Experimental and Computational Modeling of the Dynamic Formation of the Proinflammatory Microenvironment in Response to Francisella tularensis LVS Infection



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The proinflammatory microenvironment (PME) plays a critical role in determining the outcome of infection. Intracellular pathogens can elicit immune responses within host immune cells that cause the release of cytokines, chemokines, and effector molecules within the surrounding microenvironment. Neighboring immune cells recruited into the PME can be primed and activated by cytokine exposure acquiring the ability to more robustly eliminate any subsequent infection. Early responders such as macrophages and natural killer (NK) cells are critical in the formation of an effective proinflammatory microenvironment. However, some pathogens have adopted immune evasion mechanisms, thus, attenuating the formation of an effective PME. Accordingly, in silico computational models can capture the biological complexity of host-pathogen interactions within a series of mathematical equations. These models possess the ability to predict the time-course dynamics of infection, can be utilized to test biological hypotheses in silico, and are cost-efficient when compared to experimental techniques. In the research presented here, we developed a systems biology based computational and experimental model to investigate the dynamics of infection for the gram-negative bacterium and potential biowarfare agent, Francisella tularensis subsp. holarctica (Live Vaccine Strain (LVS)). Two key cytokines have been elucidated as key players in the PME against F. tularensis LVS infection, namely, TNF-α and IFN-γ. We therefore engineered an input driven, in silico model that is able to capture the dynamics of intracellular responses and gene expression profiles in response to pathogenic and cytokine stimulation found in the extracellular compartment. Our model captures keyregulatory mechanisms of the proinflammatory response under gram-negative bacteria and specifically, F. tularensis LVS infection. In addition, we utilized the model to investigate the effects of the changing PME on the intracellular bacterial load under IFN-γ and/or TNF-α priming. To validate our model, we first developed an in vitro macrophage experimental platform to test the effects of F. tularensis LVS infection on host macrophages. However, in order to quantify the endogenous production of IFN-γ, we expanded the model into an ex vivo platform with bone-marrow derived macrophages and splenic NK cells to better understand the mechanisms underlying the in vivo outcome of infection. The in silico model we developed has the potential to highlight key immunomodulatory sites for targeted drug therapy. Further, by successfully optimizing our model to F. tularensis specific data and simulating similar outcomes to our ex vivo platform, our model also provides a basis to test other bacterial infection systems.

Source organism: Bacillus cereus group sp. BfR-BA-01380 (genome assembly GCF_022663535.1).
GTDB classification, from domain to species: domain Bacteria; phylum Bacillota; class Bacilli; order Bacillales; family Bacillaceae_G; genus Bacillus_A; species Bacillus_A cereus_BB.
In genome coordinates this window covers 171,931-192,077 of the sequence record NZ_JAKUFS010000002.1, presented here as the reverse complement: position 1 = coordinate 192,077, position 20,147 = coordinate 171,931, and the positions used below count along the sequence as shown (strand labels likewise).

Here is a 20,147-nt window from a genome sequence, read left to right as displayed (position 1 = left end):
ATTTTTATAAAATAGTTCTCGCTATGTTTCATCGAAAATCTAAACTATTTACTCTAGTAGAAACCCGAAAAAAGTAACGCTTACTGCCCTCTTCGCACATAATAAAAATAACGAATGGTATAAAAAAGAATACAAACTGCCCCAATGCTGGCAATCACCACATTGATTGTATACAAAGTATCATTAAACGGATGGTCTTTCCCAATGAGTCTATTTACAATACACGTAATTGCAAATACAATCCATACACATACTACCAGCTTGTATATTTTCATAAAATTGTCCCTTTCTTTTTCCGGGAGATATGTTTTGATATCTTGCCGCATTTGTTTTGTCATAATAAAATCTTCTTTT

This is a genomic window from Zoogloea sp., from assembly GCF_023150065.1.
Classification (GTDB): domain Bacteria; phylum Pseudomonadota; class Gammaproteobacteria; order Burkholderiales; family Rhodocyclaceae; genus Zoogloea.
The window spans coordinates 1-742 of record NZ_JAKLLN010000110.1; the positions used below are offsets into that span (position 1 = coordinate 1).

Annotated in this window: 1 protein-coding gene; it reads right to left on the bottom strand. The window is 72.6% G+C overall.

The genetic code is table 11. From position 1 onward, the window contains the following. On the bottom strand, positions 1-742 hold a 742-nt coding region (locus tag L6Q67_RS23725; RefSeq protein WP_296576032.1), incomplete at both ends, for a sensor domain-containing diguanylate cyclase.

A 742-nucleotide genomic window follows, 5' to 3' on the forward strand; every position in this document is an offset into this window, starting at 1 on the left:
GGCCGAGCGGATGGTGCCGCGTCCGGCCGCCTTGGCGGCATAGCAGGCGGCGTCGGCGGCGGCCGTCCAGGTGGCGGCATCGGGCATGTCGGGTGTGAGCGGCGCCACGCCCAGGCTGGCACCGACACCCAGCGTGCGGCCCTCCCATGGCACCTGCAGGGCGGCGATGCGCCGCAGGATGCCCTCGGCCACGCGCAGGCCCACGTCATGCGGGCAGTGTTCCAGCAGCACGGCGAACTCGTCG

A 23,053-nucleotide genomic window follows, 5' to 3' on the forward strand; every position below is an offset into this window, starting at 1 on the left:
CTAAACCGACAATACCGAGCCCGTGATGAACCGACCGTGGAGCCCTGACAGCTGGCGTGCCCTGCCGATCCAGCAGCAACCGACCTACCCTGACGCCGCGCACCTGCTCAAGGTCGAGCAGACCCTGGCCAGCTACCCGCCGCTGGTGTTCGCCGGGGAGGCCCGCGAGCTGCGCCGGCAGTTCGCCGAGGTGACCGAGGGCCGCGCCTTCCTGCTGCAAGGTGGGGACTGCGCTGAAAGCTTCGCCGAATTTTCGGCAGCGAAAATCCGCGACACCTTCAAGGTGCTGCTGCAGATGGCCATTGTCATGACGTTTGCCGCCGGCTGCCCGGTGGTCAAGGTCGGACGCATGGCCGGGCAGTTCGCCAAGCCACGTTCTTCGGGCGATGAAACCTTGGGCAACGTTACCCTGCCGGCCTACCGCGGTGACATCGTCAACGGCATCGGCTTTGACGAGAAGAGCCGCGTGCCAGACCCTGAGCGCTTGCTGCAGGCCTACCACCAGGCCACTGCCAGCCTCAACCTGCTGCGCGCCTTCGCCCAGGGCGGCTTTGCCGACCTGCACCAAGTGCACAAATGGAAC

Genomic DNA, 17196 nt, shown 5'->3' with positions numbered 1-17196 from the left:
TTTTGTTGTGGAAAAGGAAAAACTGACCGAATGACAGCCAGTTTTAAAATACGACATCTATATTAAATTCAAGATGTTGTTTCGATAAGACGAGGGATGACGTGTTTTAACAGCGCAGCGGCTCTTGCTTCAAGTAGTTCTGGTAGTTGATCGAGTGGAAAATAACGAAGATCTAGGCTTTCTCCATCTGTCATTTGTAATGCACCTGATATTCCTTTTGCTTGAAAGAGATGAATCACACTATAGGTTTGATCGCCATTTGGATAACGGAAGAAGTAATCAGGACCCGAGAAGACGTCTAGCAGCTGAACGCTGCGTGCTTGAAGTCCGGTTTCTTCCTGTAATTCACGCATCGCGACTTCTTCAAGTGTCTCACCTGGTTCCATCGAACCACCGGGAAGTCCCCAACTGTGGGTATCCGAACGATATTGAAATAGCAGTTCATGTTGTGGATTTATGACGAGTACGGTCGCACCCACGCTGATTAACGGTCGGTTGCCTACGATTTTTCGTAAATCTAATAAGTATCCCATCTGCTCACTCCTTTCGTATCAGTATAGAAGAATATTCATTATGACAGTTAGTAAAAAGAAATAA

Interferon-gamma, Francisella tularensis


Portions of this document appear in: Salim, Taha, Cheryl L. Sershen, and Elebeoba E. May. "Investigating the role of TNF-α and IFN-γ activation on the dynamics of iNOS gene expression in LPS stimulated macrophages." PloS one 11, no. 6 (2016): e0153289.